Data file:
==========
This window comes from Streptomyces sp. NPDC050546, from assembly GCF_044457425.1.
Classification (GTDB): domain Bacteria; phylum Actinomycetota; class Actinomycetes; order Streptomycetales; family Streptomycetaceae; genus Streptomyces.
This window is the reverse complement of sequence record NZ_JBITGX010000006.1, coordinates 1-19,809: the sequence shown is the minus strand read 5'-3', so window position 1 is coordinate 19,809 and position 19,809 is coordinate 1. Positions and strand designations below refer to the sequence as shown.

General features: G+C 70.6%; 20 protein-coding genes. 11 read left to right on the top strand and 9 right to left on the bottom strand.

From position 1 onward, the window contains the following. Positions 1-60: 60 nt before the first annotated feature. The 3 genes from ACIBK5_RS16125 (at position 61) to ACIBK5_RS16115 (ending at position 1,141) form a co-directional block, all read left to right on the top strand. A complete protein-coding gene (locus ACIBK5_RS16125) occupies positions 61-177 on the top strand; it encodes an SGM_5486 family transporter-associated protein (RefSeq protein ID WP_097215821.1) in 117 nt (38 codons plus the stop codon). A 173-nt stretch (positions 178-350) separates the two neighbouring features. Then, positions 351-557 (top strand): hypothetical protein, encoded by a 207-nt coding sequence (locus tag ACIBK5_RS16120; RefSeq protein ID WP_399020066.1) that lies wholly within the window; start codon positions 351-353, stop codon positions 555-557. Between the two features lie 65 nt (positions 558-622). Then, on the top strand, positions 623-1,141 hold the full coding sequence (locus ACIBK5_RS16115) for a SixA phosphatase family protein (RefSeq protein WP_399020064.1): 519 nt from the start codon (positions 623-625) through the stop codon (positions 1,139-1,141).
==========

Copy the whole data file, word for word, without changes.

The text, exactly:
This window comes from Streptomyces sp. NPDC050546, from assembly GCF_044457425.1.
Classification (GTDB): domain Bacteria; phylum Actinomycetota; class Actinomycetes; order Streptomycetales; family Streptomycetaceae; genus Streptomyces.
This window is the reverse complement of sequence record NZ_JBITGX010000006.1, coordinates 1-19,809: the sequence shown is the minus strand read 5'-3', so window position 1 is coordinate 19,809 and position 19,809 is coordinate 1. Positions and strand designations below refer to the sequence as shown.

General features: G+C 70.6%; 20 protein-coding genes. 11 read left to right on the top strand and 9 right to left on the bottom strand.

From position 1 onward, the window contains the following. Positions 1-60: 60 nt before the first annotated feature. The 3 genes from ACIBK5_RS16125 (at position 61) to ACIBK5_RS16115 (ending at position 1,141) form a co-directional block, all read left to right on the top strand. A complete protein-coding gene (locus ACIBK5_RS16125) occupies positions 61-177 on the top strand; it encodes an SGM_5486 family transporter-associated protein (RefSeq protein ID WP_097215821.1) in 117 nt (38 codons plus the stop codon). A 173-nt stretch (positions 178-350) separates the two neighbouring features. Then, positions 351-557 (top strand): hypothetical protein, encoded by a 207-nt coding sequence (locus tag ACIBK5_RS16120; RefSeq protein ID WP_399020066.1) that lies wholly within the window; start codon positions 351-353, stop codon positions 555-557. Between the two features lie 65 nt (positions 558-622). Then, on the top strand, positions 623-1,141 hold the full coding sequence (locus ACIBK5_RS16115) for a SixA phosphatase family protein (RefSeq protein WP_399020064.1): 519 nt from the start codon (positions 623-625) through the stop codon (positions 1,139-1,141).